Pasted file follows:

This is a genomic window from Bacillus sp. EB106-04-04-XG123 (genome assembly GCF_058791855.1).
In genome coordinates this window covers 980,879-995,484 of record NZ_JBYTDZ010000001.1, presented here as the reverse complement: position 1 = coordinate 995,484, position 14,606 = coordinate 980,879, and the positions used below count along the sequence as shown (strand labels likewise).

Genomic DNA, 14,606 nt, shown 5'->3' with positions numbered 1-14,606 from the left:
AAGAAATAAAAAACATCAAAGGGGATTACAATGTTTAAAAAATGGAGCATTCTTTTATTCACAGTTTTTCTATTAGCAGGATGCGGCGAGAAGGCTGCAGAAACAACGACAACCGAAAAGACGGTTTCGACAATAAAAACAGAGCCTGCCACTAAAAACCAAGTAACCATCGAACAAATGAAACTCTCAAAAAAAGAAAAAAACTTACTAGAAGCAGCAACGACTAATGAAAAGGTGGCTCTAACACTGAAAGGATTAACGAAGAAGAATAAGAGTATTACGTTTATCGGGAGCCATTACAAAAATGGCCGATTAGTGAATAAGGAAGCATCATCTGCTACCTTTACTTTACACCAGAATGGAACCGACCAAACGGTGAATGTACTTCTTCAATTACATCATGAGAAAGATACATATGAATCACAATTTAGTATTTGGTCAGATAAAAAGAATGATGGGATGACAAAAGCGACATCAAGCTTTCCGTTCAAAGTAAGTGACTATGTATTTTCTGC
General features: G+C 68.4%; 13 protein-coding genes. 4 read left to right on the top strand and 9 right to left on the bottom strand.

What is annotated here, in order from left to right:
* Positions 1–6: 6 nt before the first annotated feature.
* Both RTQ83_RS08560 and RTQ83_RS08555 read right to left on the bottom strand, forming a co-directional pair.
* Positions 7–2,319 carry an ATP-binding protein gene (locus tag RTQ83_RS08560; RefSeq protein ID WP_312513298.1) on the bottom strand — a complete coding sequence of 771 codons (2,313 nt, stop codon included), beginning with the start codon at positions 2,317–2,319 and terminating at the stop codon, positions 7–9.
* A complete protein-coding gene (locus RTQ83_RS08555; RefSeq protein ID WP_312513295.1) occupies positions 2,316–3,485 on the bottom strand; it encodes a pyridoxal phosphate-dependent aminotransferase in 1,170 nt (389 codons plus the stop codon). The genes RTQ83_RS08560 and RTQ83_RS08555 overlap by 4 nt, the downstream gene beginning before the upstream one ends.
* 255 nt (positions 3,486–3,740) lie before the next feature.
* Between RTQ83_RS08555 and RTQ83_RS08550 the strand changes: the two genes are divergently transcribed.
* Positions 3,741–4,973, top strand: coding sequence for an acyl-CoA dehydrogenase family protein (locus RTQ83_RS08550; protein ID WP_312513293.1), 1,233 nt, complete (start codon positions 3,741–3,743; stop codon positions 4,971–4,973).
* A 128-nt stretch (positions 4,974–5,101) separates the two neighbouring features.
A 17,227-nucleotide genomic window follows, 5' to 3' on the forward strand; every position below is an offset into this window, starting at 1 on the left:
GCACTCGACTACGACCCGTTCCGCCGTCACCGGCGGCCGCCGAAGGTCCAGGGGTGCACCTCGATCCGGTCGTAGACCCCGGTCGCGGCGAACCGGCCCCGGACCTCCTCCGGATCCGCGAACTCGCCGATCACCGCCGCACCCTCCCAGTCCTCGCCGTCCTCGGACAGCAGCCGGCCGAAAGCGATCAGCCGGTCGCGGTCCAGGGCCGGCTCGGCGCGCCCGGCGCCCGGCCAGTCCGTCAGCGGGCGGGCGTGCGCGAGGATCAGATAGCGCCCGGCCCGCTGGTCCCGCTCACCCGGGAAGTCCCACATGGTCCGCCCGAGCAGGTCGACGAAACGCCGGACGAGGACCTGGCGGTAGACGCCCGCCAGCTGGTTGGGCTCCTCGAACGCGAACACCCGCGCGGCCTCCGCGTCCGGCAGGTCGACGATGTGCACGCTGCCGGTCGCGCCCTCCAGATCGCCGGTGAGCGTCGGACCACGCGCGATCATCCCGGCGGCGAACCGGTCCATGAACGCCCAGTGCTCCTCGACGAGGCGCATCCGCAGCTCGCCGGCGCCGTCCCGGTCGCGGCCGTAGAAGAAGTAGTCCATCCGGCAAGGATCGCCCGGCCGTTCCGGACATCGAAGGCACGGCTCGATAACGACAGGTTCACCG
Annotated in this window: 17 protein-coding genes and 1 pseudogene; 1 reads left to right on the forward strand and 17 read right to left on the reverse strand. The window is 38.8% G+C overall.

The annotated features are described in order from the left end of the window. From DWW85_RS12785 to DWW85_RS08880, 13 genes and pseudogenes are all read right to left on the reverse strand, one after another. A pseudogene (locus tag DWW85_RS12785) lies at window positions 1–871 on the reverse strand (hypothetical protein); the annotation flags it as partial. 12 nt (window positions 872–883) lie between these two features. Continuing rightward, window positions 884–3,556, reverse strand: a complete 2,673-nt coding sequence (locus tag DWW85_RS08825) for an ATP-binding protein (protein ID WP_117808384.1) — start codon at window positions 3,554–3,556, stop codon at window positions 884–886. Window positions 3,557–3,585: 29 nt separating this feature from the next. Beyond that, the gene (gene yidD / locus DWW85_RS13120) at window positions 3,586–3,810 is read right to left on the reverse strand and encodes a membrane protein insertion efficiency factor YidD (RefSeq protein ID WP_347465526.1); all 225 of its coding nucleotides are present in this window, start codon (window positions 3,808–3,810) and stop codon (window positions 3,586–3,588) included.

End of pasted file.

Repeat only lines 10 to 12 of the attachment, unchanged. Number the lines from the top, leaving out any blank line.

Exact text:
* A complete protein-coding gene (locus RTQ83_RS08555; RefSeq protein ID WP_312513295.1) occupies positions 2,316–3,485 on the bottom strand; it encodes a pyridoxal phosphate-dependent aminotransferase in 1,170 nt (389 codons plus the stop codon). The genes RTQ83_RS08560 and RTQ83_RS08555 overlap by 4 nt, the downstream gene beginning before the upstream one ends.
* 255 nt (positions 3,486–3,740) lie before the next feature.
* Between RTQ83_RS08555 and RTQ83_RS08550 the strand changes: the two genes are divergently transcribed.